When analyzing the impact of the fishing industry, it is important to acknowledge its oft-forgotten victims — the marine animals who are killed as “bycatch.” The term is always thrown around in conversations about the sustainability of the seafood industry, but there’s a lot of confusion about it.
That said, there’s so much to learn about bycatch in the commercial fishing industry, so read on to learn what bycatch is, how fishing is responsible for much more death and destruction than it may seem, and how we as individuals can help.
This is the definition of bycatch.
NOAA Fisheries defines bycatch as “discarded catch of marine species and unobserved mortality due to a direct encounter with fishing vessels and gear,” resulting in these animals being left behind dead or dying. But what exactly does that mean? Let’s dive a little deeper.
What is bycatch? The fishing industry is responsible for this ongoing catastrophe.
In simpler terms, bycatch represents the non-target marine animals who are killed as byproducts of the mass killing of fish and shellfish in the commercial fishing industry. The animals are caught accidentally, but either left to die while in the net or on the boat, or killed before being thrown back into the water.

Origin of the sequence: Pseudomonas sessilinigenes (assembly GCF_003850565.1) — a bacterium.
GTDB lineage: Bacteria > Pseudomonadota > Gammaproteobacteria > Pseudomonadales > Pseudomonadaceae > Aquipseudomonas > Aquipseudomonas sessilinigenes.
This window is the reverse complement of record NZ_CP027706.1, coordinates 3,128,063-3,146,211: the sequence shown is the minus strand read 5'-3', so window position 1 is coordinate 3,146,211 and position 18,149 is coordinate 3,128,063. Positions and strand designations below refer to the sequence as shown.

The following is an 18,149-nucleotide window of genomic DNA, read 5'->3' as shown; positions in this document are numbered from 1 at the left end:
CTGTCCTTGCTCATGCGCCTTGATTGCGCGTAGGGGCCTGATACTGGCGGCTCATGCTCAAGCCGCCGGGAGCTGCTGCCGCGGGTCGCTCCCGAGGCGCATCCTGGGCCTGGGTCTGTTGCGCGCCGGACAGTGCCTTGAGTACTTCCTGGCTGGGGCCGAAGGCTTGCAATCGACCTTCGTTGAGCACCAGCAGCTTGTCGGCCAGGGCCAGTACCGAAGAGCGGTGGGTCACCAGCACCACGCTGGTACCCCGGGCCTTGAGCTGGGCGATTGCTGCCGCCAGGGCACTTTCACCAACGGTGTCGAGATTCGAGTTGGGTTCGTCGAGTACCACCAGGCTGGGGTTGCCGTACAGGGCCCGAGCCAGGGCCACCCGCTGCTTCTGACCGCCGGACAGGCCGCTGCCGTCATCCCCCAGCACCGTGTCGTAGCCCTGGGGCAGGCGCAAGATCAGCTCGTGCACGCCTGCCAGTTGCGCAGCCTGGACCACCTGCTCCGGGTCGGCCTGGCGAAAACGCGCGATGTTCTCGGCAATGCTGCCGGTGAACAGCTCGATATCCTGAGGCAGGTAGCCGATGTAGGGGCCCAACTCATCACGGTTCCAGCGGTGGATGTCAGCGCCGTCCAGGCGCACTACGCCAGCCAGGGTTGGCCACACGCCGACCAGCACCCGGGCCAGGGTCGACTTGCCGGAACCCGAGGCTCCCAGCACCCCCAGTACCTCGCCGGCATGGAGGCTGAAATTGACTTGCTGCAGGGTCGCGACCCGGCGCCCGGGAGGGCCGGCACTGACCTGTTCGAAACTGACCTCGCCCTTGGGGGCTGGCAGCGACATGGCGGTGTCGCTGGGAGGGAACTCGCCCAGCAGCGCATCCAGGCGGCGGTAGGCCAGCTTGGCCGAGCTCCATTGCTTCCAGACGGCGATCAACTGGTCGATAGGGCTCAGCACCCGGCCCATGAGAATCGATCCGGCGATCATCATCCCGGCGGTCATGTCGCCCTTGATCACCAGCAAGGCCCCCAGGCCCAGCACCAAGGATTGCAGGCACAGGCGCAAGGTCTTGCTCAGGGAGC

Why is there so much bycatch?
When you imagine the fishing industry, images of fishermen relaxing on a fishing boat and casting lines into the open ocean may come to mind. However, the reality of commercial fishing is nothing like that, much like how factory farms are a far cry from the idealized red barns one might imagine.
Commercial fishers typically use the method of trawling, which is when a massive net is pulled through the ocean, often between two ships that are as large as football fields. This picks up any and all sea animals that are in the net’s path — so even if they only intend to catch salmon, other animals might be scooped up as well.
When trawling nets are full, they are lifted above the water and onto ships. Without water, many of these animals begin suffocating to death in the air, since they need water to breathe. After fishers open the nets, they sort through the animals, and separate the ones they will kill (or leave to suffocate or bleed out on ice) from the non-target animals. The bycatch is then thrown back into the ocean, but at that point, many of the animals are already dead or dying.